The Edinburgh Geologist
Issue no 38


The mud springs of Wootton Bassett, Wiltshire 

by Bill Baird


To mark the silver anniversary of the publication of The Edinburgh Geologist, Bill has agreed to write a further Strange Earth to continue the series.


The 'mud springs of Wootton Bassett' seems a fairly innocuous but interesting title, and forms part of the introduction to a paper in the Proceedings of the Geologist's Association. As reported in New Scientist, however,  the headline ran 'iridescent fossils rise up from volcano'. There are not many active volcanoes in Wiltshire, so perhaps we should investigate the matter a little further. The site of the mud springs is a small wood called Templar's Firs, near Wootton Bassett. It seems that these features were drawn to the attention of the then Nature Conservancy Council by Willie Stanton in 1974. Rather than being the result of volcanic activity, however, it is understood that the mud springs were formed by water under pressure finding its way to the surface at the site. In its journey to the surface, it passed through a layer of clay which forms a colloid suspension in water. Of added interest at this site is the presence of well-preserved ammonites, brought to the surface by the upwelling mud. These Jurassic fossils are typical of the Ampthill Clay and indicate a Mid to Late Oxfordian age.

The initial description of these mud springs was of three domed blisters some 10 m long by 5 m wide by 1 m high. There was a skin of vegetation containing a core of liquid mud which oozed from any fissure in the skin to a nearby brook called Hancock's Water. It is from Hancock's Water that most of the fine ammonites and other fossils have been collected. The technical explanation for the occurrence of the mud springs is that they are related to the local geology, in that they occupy sites in valley bottoms cut into the Ampthill Clay along synclinal axes. They seem to be driven by groundwater in the Coral Rag aquifer which crops out and is recharged beneath Wootton Bassett. From measurements taken in order to understand the mechanism of the springs, it seems that there are irregularly-shaped chambers underneath the mud domes which do not seem to be deeper than 20 m. It is probable, however, that there are further lateral and vertical fissures allowing movement of water and mud into these chambers.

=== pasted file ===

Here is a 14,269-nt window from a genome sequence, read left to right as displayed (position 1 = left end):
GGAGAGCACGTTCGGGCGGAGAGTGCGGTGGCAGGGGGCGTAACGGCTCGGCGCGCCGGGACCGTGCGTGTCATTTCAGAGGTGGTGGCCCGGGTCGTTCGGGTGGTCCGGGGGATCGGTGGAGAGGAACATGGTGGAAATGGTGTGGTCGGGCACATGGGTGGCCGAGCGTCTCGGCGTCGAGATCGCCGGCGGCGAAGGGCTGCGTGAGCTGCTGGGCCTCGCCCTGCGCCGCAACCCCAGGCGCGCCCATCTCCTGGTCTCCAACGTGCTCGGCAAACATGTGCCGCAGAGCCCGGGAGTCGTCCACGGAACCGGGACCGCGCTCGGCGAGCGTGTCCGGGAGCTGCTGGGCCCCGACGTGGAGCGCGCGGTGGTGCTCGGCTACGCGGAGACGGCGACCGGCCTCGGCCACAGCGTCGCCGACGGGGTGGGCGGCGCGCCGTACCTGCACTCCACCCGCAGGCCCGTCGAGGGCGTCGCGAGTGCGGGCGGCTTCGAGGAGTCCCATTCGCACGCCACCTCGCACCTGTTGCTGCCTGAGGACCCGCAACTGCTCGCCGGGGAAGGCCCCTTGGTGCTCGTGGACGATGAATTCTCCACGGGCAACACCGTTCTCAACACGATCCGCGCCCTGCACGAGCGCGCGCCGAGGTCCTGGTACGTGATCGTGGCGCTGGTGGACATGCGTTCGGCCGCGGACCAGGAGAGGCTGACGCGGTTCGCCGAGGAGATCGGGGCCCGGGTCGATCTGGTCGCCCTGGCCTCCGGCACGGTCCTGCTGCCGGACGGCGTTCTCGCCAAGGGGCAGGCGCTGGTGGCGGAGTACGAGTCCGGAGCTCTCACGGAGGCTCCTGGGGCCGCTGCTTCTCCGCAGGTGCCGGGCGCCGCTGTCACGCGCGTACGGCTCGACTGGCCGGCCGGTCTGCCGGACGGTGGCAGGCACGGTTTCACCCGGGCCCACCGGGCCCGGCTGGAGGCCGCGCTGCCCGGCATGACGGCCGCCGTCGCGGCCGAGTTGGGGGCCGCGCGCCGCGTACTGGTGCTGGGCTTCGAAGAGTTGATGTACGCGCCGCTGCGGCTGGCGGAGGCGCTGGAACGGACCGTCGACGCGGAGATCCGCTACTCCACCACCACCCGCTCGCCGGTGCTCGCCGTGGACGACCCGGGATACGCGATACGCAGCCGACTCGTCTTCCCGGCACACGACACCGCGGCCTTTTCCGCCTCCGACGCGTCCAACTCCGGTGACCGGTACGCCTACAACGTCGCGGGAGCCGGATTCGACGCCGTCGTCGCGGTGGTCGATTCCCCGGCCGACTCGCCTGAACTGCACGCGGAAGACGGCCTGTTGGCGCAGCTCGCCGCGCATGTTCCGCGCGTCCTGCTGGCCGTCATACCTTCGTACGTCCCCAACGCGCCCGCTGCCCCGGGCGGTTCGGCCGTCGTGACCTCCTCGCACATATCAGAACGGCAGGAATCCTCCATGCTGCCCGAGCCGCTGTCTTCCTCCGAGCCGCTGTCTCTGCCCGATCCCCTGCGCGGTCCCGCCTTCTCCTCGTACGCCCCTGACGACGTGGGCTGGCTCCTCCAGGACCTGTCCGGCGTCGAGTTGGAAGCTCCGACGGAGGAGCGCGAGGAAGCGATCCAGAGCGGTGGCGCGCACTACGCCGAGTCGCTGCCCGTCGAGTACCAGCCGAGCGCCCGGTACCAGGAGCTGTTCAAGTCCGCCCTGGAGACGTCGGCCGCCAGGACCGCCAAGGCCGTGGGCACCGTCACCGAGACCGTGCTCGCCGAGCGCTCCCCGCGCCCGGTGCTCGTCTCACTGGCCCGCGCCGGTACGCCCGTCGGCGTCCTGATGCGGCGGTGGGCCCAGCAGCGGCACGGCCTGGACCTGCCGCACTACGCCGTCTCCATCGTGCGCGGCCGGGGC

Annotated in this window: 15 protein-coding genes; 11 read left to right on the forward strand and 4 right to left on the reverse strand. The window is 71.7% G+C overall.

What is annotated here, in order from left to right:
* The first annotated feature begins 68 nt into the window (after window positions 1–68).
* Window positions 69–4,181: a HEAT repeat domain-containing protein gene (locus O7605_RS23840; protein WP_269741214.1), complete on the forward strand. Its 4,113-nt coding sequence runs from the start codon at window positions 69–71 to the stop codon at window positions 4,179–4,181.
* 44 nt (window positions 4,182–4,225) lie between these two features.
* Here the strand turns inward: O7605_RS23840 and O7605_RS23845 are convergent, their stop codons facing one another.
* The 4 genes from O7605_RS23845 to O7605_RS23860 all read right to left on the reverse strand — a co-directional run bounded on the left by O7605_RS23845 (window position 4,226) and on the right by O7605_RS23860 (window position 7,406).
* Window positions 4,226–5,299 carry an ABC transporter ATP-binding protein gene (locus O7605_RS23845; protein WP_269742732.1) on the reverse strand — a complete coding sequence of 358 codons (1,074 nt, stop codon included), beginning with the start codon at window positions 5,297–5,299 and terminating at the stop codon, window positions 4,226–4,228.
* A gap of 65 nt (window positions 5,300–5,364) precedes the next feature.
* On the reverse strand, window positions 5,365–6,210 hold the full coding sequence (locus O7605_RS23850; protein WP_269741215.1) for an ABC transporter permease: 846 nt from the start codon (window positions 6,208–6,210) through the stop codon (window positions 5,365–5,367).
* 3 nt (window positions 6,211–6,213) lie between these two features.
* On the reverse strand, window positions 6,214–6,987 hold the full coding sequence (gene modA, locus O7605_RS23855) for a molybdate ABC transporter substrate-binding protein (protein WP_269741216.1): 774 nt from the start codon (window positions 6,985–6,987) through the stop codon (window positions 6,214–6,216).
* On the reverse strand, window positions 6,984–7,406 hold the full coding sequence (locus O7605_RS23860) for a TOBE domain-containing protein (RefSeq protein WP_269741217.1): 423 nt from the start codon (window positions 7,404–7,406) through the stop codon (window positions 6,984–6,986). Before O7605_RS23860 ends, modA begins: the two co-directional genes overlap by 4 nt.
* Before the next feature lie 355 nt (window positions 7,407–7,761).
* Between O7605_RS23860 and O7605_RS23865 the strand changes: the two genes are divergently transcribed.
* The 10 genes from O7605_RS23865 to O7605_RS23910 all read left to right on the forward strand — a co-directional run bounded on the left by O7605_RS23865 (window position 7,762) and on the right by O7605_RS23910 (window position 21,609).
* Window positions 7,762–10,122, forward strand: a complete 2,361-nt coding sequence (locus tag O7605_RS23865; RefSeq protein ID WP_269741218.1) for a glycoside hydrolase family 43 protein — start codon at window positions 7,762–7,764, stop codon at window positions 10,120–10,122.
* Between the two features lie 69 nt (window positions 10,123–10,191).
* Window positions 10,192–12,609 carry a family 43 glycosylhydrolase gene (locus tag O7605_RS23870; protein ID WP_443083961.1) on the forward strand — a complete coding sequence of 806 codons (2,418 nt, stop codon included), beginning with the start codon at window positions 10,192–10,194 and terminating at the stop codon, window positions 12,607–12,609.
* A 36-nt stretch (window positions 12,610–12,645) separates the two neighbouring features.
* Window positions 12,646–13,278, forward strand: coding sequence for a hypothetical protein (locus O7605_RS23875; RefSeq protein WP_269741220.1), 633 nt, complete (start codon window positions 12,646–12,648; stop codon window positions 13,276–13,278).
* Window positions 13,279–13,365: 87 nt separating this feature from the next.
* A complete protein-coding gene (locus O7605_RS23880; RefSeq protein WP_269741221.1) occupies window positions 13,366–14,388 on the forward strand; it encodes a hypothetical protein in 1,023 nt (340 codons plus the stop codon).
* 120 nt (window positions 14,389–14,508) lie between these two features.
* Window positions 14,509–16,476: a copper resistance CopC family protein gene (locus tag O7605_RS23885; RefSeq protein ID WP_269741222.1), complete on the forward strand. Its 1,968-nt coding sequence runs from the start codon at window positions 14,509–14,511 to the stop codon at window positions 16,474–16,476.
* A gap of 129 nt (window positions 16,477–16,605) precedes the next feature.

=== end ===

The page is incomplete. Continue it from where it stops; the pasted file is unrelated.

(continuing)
The mud springs at Wootton Bassett have caused considerable interest amongst geologists and others. During recent site investigation, the British Geological Survey has provided support and assistance with seismic, stratigraphical, geochemical and hydrogeological input (Bristow et al., 2000). Fossil collectors have made available their collections for study to enable the stratigraphy of the source rock to be accurately defined. Further site searches in the general area have revealed similar springs near Greenham Common. Of course, no such site is free from the attentions of the well-meaning, if ill-advised, who wish to make it 'safe'. It was allegedly for this reason that approximately 100 tons of rubble were tipped into the most active spring in Wootton Bassett in 1990. The 100 tons of rubble disappeared without trace, except for the equivalent amount of mud which poured into Hancock's Water. This then had to be cleared from the brook by the long-suffering workmen of the local council.

It seems that, at present, activity is at a low level in the mud springs of Wootton Bassett. This is hardly surprising as they have been poked, jumped up and down on, dredged and sampled in various ways. However, what this site shows is how the mysteries of geology can occur on one's own door step. The mud springs of Wootton Bassett are a recognised part of the ancient town's social history, prompting a full-page write-up in the local guide Welcome to Wootton Bassett. They have also been the inspiration for some 50 papers in the literature and caused much argument and discussion amongst the scientific community.

Further reading:

Bristow, C.R. et al., 2000 in 'The lithostratigraphy, biostratigraphy and hydrogeological significance of the mud springs at Templar's Firs, Wootton Bassett, Wiltshire', Proceedings of the Geologists' Association, volume 111, pp. 231-245.


Bill Baird is well-known to Fellows, having been the author of many articles for this magazine, in particular the Strange Earth series, the first of which appeared in 1984. Bill was President of the Society towards the end of the last Millennium. 

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